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An extended excerpt from Professor Arthur Mutambara upcoming book: In Search of the Elusive Zimbabwean Dream: Volume 3

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By Arthur Mutambara

This House would embrace an ever-closer African Union: The case for the opposition

As in 2018, I am back at the University of Oxford on 24 January 2019 to participate in a formal debate in the Oxford Union Debating Chamber. The Oxford Union Society, commonly referred to simply as the Oxford Union, is a debating society in the city of Oxford, England, whose membership is drawn primarily from the University of Oxford. Founded in 1823 and fashioned around the British Westminster parliamentary model, it is the United Kingdom’s most famous university debating society.

It has provided an opportunity for many budding politicians from Britain and other countries to develop their debating skills and acquire a reputation.

For its debate speakers, the Oxford Union attracts political leaders, business icons, public intellectuals, distinguished academics and celebrities from all over the world. The Oxford Union is a truly global platform, where students can hear from world leaders, award-winning musicians, and Nobel Laureates, all under the same roof.

I joined the Oxford Union in 1991 when I came to the University of Oxford as a Rhodes Scholar to pursue graduate studies. I have been a member since then.

It is quite an honour to be invited, twice in a row, as a speaker, in my capacity as the Former Deputy Prime Minister of the Republic of Zimbabwe. The topic is: ‘This House would embrace an ever-closer African Union.’

The African Union is the world’s largest and most ambitious example of regional integration. However, it now finds itself in the geopolitical maelstrom of globalisation, growing Chinese influence and a burgeoning US presence. What should be Africa’s strategic response? What do Africans want? How are their socio-economic and political aspirations best served? Does an ever-closer African Union provide the remedies? This is the context in which this debate is held.

Supporting the motion, is the easier option but the Oxford Union President insists that as a distinguished debater I must take the harder side! I gladly obliged.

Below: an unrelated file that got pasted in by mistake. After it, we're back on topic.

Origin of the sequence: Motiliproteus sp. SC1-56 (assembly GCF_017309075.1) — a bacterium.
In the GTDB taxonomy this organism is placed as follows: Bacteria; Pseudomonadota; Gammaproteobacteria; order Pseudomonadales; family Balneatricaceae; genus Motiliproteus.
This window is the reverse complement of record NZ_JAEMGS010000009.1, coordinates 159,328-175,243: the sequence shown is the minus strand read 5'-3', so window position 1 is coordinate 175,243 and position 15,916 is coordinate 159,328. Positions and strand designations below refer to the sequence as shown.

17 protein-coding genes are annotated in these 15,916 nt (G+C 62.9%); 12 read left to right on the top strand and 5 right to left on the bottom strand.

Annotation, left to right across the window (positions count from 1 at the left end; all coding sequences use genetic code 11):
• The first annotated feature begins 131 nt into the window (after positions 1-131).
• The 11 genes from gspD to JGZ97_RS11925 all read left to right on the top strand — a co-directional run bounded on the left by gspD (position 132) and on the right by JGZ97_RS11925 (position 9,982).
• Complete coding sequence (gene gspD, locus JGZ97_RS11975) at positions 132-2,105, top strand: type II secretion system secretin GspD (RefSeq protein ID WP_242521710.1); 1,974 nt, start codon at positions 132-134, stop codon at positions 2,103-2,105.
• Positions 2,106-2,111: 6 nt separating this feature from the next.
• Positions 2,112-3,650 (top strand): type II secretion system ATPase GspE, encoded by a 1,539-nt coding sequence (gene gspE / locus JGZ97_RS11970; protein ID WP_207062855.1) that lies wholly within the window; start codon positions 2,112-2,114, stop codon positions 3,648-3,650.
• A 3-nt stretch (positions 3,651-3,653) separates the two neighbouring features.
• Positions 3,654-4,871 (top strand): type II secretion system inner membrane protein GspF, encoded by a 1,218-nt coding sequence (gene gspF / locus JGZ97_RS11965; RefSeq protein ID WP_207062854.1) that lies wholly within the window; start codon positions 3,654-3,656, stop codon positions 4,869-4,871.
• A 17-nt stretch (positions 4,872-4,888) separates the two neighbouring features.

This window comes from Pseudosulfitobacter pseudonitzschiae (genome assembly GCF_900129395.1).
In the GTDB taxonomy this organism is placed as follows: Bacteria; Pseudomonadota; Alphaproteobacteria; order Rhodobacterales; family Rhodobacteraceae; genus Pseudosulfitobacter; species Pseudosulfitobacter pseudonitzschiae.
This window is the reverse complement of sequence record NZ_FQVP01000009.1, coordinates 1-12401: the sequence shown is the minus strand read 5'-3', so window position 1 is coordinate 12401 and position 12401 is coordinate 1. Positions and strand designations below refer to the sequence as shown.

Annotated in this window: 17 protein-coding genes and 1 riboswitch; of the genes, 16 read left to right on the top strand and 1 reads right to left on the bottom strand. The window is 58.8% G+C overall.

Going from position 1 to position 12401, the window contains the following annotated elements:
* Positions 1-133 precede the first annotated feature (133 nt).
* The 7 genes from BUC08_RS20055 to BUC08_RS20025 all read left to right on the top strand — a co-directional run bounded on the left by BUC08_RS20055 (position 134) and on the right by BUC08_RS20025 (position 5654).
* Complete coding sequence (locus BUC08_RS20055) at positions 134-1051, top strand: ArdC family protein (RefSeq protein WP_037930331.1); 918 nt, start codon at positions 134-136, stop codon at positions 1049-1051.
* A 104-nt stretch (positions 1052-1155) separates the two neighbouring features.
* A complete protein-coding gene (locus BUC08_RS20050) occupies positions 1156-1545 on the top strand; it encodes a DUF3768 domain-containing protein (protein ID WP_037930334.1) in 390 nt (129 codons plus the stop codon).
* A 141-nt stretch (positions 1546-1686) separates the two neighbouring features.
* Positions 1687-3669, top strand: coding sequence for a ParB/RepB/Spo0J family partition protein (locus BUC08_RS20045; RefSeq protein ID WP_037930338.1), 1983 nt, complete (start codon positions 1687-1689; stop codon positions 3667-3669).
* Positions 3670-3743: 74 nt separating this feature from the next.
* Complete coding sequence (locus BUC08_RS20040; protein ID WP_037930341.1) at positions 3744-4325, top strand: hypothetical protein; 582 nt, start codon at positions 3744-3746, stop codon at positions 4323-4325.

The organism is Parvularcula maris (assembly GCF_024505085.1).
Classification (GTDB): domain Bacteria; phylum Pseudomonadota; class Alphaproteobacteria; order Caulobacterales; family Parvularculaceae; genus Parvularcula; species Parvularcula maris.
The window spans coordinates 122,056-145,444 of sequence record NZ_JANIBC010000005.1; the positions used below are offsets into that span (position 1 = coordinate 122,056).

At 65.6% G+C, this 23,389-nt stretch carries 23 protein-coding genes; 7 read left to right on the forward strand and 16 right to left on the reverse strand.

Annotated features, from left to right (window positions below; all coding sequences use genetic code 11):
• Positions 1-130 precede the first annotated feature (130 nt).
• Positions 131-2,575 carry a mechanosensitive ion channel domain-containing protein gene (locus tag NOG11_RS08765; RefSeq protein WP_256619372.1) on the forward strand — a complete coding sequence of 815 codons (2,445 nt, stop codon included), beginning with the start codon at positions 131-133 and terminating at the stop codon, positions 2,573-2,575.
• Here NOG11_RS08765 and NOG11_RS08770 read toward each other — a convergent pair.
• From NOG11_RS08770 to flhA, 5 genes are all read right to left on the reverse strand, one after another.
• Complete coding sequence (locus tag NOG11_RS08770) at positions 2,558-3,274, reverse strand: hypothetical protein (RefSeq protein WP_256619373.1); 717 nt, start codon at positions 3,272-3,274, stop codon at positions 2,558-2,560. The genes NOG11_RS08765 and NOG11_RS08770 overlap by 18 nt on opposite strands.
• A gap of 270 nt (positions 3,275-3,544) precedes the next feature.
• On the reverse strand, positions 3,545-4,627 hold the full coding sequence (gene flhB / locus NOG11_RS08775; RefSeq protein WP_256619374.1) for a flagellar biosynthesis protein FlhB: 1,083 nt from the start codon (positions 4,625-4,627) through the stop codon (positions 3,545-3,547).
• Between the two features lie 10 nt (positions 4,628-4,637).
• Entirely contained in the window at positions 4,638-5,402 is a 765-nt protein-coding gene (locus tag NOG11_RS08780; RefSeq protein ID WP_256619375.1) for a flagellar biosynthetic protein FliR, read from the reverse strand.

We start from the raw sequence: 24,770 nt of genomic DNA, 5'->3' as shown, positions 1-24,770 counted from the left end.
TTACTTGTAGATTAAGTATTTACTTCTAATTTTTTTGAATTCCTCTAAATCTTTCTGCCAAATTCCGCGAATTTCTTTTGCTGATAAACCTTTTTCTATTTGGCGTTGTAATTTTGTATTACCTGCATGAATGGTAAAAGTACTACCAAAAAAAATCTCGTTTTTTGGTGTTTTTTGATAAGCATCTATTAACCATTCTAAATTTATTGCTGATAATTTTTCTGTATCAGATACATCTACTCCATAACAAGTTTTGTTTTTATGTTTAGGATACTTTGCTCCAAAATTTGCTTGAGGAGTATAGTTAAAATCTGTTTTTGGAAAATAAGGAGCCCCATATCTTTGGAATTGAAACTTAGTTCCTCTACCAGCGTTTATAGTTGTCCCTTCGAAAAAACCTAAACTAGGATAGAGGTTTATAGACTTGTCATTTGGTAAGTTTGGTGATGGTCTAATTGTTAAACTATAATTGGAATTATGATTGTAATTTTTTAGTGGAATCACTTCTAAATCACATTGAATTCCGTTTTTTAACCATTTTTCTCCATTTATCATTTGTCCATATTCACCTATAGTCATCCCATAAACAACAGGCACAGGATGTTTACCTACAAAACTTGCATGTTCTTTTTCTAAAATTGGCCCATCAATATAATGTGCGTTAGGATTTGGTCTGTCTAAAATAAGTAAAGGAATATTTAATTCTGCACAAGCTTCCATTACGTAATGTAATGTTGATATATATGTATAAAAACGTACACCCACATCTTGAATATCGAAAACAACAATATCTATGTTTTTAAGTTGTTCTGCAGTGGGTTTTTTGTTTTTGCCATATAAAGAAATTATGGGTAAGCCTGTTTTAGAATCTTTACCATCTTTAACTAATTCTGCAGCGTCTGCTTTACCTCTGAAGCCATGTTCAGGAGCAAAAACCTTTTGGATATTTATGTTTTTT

Given this invidious task of opposing the motion, I decide to robustly apply my mind and execute the task while upholding my Pan-African disposition. The result is a speech which finds extensive coverage on social media, in the print press in the United Kingdom, South Africa, Zimbabwe and across the continent.

What an outcome from the verbal gymnastics of the Oxford Union. At a cynical level, not only did they give me a side they thought was difficult. They thought by asking me to speak against the AU, they could force me to speak against my convictions! However, I was able to make lemonade out of lemons, and speak in line with my convictions.

They thought by asking me to speak against the AU, they could force me to speak against my convictions!!

In the debate, speakers in proposition of the motion include Omali Yeshitela – Founder of the Uhuru Movement, an African Internationalist organisation which claims the only way for Africans to achieve liberation is to struggle for an all-African socialist government; and Reuben Brigety – an US diplomat who previously served as the US Ambassador to the African Union and Permanent Representative to the United Nations Economic Commission for Africa. With me in opposition to the motion is Carine Kaneza Nantulya – Africa Advocacy Director with the Africa Division at Human Rights Watch, an international NGO that conducts research and advocacy on human rights.

I spoke without any notes. What follows is my transcribed and adapted speech on that auspicious occasion.

Mr President, Sir; here we go again. It feels good to be back in the Oxford Union Debating Chamber, 28 years after my arrival at this great university as a graduate student in 1991. I rise to speak in opposition to the topic that says: ‘This House would embrace an ever-closer African Union.’

Naturally, when I was asked to speak in opposition to this motion, I felt conflicted. The African Union is our African institution – how can I go against it, more so when it is an ever-closer African Union? However, Mr President, Sir; the more I thought about, and reflected on, the issues involved, the ambivalence, equivocation and discomfort disappeared. This motion must be vigorously opposed and rejected. I stand before you in unequivocal and vicious opposition to the proposition that says: ‘This House would embrace an ever-closer African Union.’ I must emphasise that I do so as an avowed, committed and determined Pan-Africanist.